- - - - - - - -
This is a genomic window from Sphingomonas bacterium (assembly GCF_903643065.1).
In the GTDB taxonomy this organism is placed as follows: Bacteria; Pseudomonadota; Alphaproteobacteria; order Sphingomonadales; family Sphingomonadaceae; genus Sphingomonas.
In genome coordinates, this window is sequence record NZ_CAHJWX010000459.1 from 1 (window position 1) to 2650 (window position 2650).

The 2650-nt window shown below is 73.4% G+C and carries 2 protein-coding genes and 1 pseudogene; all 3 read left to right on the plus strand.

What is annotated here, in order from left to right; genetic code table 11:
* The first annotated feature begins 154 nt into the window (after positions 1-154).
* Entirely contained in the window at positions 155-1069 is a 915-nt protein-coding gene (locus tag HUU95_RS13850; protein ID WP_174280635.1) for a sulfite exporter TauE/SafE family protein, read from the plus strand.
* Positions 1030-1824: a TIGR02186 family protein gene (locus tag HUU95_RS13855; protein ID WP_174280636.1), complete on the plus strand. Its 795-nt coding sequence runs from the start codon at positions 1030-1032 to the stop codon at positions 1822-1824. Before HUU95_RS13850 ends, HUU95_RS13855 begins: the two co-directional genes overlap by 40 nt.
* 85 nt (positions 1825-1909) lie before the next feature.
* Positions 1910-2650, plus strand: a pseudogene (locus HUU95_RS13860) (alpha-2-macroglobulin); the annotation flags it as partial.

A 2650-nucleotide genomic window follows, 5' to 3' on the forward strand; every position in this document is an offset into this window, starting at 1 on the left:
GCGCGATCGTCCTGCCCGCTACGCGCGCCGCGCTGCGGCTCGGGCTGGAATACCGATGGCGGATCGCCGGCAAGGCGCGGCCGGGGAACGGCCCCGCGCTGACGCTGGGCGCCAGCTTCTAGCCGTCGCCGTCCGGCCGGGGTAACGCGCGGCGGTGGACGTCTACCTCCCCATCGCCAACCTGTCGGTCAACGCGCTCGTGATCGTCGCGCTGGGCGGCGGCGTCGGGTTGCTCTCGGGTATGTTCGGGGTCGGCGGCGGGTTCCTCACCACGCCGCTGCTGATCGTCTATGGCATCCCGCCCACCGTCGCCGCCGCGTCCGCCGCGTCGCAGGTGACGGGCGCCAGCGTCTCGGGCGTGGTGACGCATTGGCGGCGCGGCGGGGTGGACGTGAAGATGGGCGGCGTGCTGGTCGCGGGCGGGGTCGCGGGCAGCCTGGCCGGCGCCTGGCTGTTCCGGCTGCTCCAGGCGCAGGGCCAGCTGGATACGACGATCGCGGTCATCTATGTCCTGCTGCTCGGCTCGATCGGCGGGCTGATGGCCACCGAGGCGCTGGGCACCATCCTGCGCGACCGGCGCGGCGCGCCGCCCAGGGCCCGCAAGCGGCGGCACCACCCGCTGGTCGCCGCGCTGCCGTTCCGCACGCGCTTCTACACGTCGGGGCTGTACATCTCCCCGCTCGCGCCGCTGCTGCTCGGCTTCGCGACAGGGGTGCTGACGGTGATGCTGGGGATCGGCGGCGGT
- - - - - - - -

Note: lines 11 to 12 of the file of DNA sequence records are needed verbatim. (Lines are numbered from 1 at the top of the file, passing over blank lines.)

A 2650-nucleotide genomic window follows, 5' to 3' on the forward strand; every position in this document is an offset into this window, starting at 1 on the left:
GCGCGATCGTCCTGCCCGCTACGCGCGCCGCGCTGCGGCTCGGGCTGGAATACCGATGGCGGATCGCCGGCAAGGCGCGGCCGGGGAACGGCCCCGCGCTGACGCTGGGCGCCAGCTTCTAGCCGTCGCCGTCCGGCCGGGGTAACGCGCGGCGGTGGACGTCTACCTCCCCATCGCCAACCTGTCGGTCAACGCGCTCGTGATCGTCGCGCTGGGCGGCGGCGTCGGGTTGCTCTCGGGTATGTTCGGGGTCGGCGGCGGGTTCCTCACCACGCCGCTGCTGATCGTCTATGGCATCCCGCCCACCGTCGCCGCCGCGTCCGCCGCGTCGCAGGTGACGGGCGCCAGCGTCTCGGGCGTGGTGACGCATTGGCGGCGCGGCGGGGTGGACGTGAAGATGGGCGGCGTGCTGGTCGCGGGCGGGGTCGCGGGCAGCCTGGCCGGCGCCTGGCTGTTCCGGCTGCTCCAGGCGCAGGGCCAGCTGGATACGACGATCGCGGTCATCTATGTCCTGCTGCTCGGCTCGATCGGCGGGCTGATGGCCACCGAGGCGCTGGGCACCATCCTGCGCGACCGGCGCGGCGCGCCGCCCAGGGCCCGCAAGCGGCGGCACCACCCGCTGGTCGCCGCGCTGCCGTTCCGCACGCGCTTCTACACGTCGGGGCTGTACATCTCCCCGCTCGCGCCGCTGCTGCTCGGCTTCGCGACAGGGGTGCTGACGGTGATGCTGGGGATCGGCGGCGGT